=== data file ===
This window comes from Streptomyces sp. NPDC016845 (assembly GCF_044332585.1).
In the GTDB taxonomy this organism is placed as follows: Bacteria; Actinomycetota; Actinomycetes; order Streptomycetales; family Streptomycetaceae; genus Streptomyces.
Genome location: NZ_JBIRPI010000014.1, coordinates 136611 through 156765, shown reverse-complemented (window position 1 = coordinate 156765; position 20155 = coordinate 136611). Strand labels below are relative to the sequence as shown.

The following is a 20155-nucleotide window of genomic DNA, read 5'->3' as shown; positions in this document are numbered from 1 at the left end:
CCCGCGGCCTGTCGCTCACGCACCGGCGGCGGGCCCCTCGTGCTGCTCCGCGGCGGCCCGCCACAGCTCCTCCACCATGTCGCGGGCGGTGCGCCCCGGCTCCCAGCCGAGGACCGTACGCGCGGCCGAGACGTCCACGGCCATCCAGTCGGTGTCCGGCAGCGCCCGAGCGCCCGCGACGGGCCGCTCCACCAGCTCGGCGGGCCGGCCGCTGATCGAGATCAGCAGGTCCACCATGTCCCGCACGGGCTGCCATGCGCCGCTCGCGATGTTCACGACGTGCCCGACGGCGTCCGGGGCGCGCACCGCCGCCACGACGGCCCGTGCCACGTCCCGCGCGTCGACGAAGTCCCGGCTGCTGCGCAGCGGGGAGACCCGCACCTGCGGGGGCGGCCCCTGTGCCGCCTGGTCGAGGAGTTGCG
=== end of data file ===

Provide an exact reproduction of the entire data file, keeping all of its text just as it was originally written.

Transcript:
This window comes from Streptomyces sp. NPDC016845 (assembly GCF_044332585.1).
In the GTDB taxonomy this organism is placed as follows: Bacteria; Actinomycetota; Actinomycetes; order Streptomycetales; family Streptomycetaceae; genus Streptomyces.
Genome location: NZ_JBIRPI010000014.1, coordinates 136611 through 156765, shown reverse-complemented (window position 1 = coordinate 156765; position 20155 = coordinate 136611). Strand labels below are relative to the sequence as shown.

The following is a 20155-nucleotide window of genomic DNA, read 5'->3' as shown; positions in this document are numbered from 1 at the left end:
CCCGCGGCCTGTCGCTCACGCACCGGCGGCGGGCCCCTCGTGCTGCTCCGCGGCGGCCCGCCACAGCTCCTCCACCATGTCGCGGGCGGTGCGCCCCGGCTCCCAGCCGAGGACCGTACGCGCGGCCGAGACGTCCACGGCCATCCAGTCGGTGTCCGGCAGCGCCCGAGCGCCCGCGACGGGCCGCTCCACCAGCTCGGCGGGCCGGCCGCTGATCGAGATCAGCAGGTCCACCATGTCCCGCACGGGCTGCCATGCGCCGCTCGCGATGTTCACGACGTGCCCGACGGCGTCCGGGGCGCGCACCGCCGCCACGACGGCCCGTGCCACGTCCCGCGCGTCGACGAAGTCCCGGCTGCTGCGCAGCGGGGAGACCCGCACCTGCGGGGGCGGCCCCTGTGCCGCCTGGTCGAGGAGTTGCG